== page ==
I’m more scared than most kids. ~Kyle Piper 10/12/11
It’s no secret that Kyle is a bit of a scaredy-cat. What’s really interesting, so was his dad- my brother,Ryan. When Ryan had to go to the cellar, outside, or go to the garage in the dark, he would run like the dickens. Even in high school, when my sister was at Penn State and my parents were out late with me at a Winterguard competition, we would come home to all the lights on. It was like he was trying to light the entire hillside. I’m the complete opposite. I very rarely turn on lights and, when I do, it’s just a few to light my way. When I leave a room, I’m the person that turns off the lights. I prefer the dark, especially when I’m sleeping. Now don’t get me wrong, I can fall asleep anywhere at any time of the day. But I will admit, I have to turn my alarm clock away from me on my nightstand ’cause the numbers are too bright. I can see pretty well in the dark, in fact, the sunshine sometimes hurts my eyes and makes them water. You would think I have light colored eyes but, guess again, my eyes are brown.
Last Wednesday, Kyle had to write a creative story for school and the theme was scary. We both decided to lay on the floor when doing his homework and Kyle read me what he started. He had a good introduction. Then I asked him, “Well what happens next?” partially out of curiosity and partially to get him thinking. He said, “I don’t know?”
I never want to do Kyle’s homework for him. I believe that’s a form of lying when a parent signs off on the work saying it’s the child’s, but in all reality it’s blatantly not. Plus the bigger injustice is taking away the experience of figuring out the homework on their own. Not to mention they are robbed of the education, which is why they are in school in the first place. Now I also don’t believe in letting the student fend for themselves either. I believe there is a balance that should happen to guide the child to think, helping them learn. After all, parents, guardians, and mentors are coaches, helping to get them the tools to play the game, but not playing it for them. This is one of those times I would have loved to take over and write the story. But alas it was not my story and it was not my grade.
So, what’s the best way to get someone to think? Yep, ask a question. I kept trying to get Kyle to move the story forward, “Kyle what happened next? What color was the house? Describe the windows. What sounds did you hear?” et cetera et cetera. He was doing really well, answering my questions and talking out the story before he wrote. Then as the story progressed it gots scarier and scarier, keep in mind we are only at the second paragraph. Kyle turns to me and said, “I can’t finish this, I’m too scared.” I was taken back. He actually was so into the story he was creating that he scared himself. I said, “Kyle it’s your story, you can write it however you want.” He said, “I know, but it’s scary and I’m more scared than most kids.” O my Kyle, now this is where my patience has no understanding for such silliness, considering we were burning daylight and I had to get Kyle back so he could practice his trumpet, piano, and guitar before bedtime. I said, “Come on Kyle just finish the story, you’re more than halfway done.”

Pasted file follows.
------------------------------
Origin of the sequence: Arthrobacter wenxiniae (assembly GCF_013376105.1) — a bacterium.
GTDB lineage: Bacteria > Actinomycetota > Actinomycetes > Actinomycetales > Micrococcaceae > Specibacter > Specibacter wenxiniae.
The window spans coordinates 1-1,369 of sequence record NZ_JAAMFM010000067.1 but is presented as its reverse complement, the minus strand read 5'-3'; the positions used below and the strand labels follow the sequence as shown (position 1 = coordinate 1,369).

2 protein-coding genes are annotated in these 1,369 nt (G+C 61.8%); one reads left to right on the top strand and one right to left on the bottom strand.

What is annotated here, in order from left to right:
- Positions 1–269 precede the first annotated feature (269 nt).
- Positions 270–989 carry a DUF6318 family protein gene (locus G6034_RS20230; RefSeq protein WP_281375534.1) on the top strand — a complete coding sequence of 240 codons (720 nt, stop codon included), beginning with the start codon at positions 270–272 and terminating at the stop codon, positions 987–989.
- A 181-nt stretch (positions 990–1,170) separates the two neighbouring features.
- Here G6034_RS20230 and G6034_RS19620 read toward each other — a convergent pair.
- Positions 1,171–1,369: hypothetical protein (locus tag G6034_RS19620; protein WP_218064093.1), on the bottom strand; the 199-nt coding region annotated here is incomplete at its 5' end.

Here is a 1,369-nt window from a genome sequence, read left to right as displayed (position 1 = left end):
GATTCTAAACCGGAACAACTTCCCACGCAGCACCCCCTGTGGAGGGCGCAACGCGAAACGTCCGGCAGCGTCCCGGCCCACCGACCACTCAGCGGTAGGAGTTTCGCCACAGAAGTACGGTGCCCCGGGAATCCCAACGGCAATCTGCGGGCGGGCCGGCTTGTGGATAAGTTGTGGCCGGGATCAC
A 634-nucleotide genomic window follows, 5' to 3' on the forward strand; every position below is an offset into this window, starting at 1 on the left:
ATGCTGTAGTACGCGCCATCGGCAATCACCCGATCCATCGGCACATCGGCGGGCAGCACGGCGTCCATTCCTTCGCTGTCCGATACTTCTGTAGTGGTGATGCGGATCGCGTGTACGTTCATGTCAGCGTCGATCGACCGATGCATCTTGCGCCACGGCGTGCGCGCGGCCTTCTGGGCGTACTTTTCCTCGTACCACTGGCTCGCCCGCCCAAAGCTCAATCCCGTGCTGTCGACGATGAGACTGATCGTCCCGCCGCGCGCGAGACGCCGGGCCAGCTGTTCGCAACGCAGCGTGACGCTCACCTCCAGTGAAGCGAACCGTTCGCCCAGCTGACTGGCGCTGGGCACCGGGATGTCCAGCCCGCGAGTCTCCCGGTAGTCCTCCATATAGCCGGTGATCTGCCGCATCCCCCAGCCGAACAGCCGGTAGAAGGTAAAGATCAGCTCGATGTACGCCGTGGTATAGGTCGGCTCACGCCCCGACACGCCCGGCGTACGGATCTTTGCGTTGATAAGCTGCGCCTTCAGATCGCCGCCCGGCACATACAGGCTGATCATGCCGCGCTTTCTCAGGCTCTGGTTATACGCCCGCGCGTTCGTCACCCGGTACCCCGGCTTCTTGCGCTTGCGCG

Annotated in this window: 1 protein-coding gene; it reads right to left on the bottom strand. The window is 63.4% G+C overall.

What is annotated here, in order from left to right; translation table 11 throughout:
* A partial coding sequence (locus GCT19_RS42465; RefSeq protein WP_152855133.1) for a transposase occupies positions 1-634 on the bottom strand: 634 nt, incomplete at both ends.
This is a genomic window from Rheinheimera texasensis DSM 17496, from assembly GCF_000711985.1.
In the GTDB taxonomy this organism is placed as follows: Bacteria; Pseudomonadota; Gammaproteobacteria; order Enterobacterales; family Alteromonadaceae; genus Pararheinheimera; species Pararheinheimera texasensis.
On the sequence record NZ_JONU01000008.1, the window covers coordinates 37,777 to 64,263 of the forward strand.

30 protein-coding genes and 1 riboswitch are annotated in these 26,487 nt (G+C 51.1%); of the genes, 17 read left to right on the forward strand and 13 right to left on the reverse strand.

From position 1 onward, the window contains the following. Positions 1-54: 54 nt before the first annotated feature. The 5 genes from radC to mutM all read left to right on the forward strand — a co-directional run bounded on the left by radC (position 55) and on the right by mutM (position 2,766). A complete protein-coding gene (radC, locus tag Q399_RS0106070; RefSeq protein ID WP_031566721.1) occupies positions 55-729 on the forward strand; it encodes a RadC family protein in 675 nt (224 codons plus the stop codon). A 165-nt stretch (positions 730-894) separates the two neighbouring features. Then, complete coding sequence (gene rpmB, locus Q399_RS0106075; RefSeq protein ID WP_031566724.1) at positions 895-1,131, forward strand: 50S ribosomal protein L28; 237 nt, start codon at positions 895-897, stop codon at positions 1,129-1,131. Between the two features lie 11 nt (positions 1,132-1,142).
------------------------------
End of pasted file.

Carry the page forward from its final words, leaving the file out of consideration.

Just then I had to get up to go to the bathroom and he jumped up and said, “Where are you going?” I said, “I have to go to the bathroom, keep working on the story.” He said, “I’ll wait for you,” and he started to follow me to the bathroom. Now keep in mind that the bathroom is in eyesight from where we were laying on the living-room floor. I said, “Kyle just finish the story it’s getting late.” He said, “But I’m scared.” That kid waited by the door and talked to me until I came out. Then I went into my office to grab another eraser in case we needed it and he was practically on top of me.
I finally managed to get him to finish the story. He couldn’t handle a scary ending but he did put a twist in the story. He had a character jump out and yell boo. I remember him telling me his teacher did the same thing when she was reading them a story in class. I guess that made a real impression on him.
Looking back on it now, I wonder if his general fear was my fault. You see, when Kyle was barely able to walk, I would hide in corners of the house and jump out and scare him. Not often, but sometimes if the mood struck me. Being the mature one that I am (sarcasm) I would find his scared face and the way his whole body would stiffen up to be funny. I only remember him crying once or twice but, afterwards, the shock of being scared would wear off, he would smile and I would chase him around the house till I caught him and tickled him to the ground. It seemed harmless at first until someone told me that a young child could have a heart attack if they are scared. Yikes, so I stopped that immediately, although I still chased him around the house, even now-a-days. Was it my fault? I never did that with my brother. So is being skittish a hereditary thing? Is it from a strong imagination? Or is it a learned action? I bet it’s the latter, especially since I am remembering all the haunted corn mazes and hayrides I’ve done with Kyle. I’ll explain those later.